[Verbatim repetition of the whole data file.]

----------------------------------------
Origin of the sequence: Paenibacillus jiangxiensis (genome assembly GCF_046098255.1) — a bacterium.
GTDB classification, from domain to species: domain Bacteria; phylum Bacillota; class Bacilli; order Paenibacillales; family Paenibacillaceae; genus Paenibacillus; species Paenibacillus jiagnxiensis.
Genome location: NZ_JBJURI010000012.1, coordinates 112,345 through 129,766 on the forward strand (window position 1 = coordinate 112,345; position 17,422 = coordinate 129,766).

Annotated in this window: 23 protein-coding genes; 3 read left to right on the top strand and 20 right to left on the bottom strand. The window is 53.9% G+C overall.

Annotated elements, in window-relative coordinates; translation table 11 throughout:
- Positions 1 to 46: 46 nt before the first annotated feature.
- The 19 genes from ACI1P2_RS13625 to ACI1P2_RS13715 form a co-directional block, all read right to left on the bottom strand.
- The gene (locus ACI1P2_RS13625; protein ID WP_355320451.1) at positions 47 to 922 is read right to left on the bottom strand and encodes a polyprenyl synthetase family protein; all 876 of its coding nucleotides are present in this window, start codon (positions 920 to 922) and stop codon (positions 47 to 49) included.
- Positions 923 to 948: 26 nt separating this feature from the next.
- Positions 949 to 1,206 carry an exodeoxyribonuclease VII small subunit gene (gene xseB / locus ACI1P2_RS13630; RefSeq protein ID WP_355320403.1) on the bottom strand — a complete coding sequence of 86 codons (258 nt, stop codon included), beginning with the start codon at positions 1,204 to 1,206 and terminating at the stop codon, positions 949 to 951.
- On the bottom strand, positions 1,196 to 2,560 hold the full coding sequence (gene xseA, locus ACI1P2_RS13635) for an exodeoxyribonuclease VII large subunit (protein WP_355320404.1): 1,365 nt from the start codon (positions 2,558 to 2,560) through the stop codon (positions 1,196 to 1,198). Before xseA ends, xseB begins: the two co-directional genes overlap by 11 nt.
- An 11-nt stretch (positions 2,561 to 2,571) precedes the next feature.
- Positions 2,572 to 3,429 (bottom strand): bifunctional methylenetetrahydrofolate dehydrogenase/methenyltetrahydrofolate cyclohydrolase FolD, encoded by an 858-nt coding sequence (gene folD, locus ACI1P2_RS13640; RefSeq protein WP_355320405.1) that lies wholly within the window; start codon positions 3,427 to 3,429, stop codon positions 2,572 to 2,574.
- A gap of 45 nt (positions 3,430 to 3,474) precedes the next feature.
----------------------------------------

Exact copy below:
Origin of the sequence: Paenibacillus jiangxiensis (genome assembly GCF_046098255.1) — a bacterium.
GTDB classification, from domain to species: domain Bacteria; phylum Bacillota; class Bacilli; order Paenibacillales; family Paenibacillaceae; genus Paenibacillus; species Paenibacillus jiagnxiensis.
Genome location: NZ_JBJURI010000012.1, coordinates 112,345 through 129,766 on the forward strand (window position 1 = coordinate 112,345; position 17,422 = coordinate 129,766).

Annotated in this window: 23 protein-coding genes; 3 read left to right on the top strand and 20 right to left on the bottom strand. The window is 53.9% G+C overall.

Annotated elements, in window-relative coordinates; translation table 11 throughout:
- Positions 1 to 46: 46 nt before the first annotated feature.
- The 19 genes from ACI1P2_RS13625 to ACI1P2_RS13715 form a co-directional block, all read right to left on the bottom strand.
- The gene (locus ACI1P2_RS13625; protein ID WP_355320451.1) at positions 47 to 922 is read right to left on the bottom strand and encodes a polyprenyl synthetase family protein; all 876 of its coding nucleotides are present in this window, start codon (positions 920 to 922) and stop codon (positions 47 to 49) included.
- Positions 923 to 948: 26 nt separating this feature from the next.
- Positions 949 to 1,206 carry an exodeoxyribonuclease VII small subunit gene (gene xseB / locus ACI1P2_RS13630; RefSeq protein ID WP_355320403.1) on the bottom strand — a complete coding sequence of 86 codons (258 nt, stop codon included), beginning with the start codon at positions 1,204 to 1,206 and terminating at the stop codon, positions 949 to 951.
- On the bottom strand, positions 1,196 to 2,560 hold the full coding sequence (gene xseA, locus ACI1P2_RS13635) for an exodeoxyribonuclease VII large subunit (protein WP_355320404.1): 1,365 nt from the start codon (positions 2,558 to 2,560) through the stop codon (positions 1,196 to 1,198). Before xseA ends, xseB begins: the two co-directional genes overlap by 11 nt.
- An 11-nt stretch (positions 2,561 to 2,571) precedes the next feature.
- Positions 2,572 to 3,429 (bottom strand): bifunctional methylenetetrahydrofolate dehydrogenase/methenyltetrahydrofolate cyclohydrolase FolD, encoded by an 858-nt coding sequence (gene folD, locus ACI1P2_RS13640; RefSeq protein WP_355320405.1) that lies wholly within the window; start codon positions 3,427 to 3,429, stop codon positions 2,572 to 2,574.
- A gap of 45 nt (positions 3,430 to 3,474) precedes the next feature.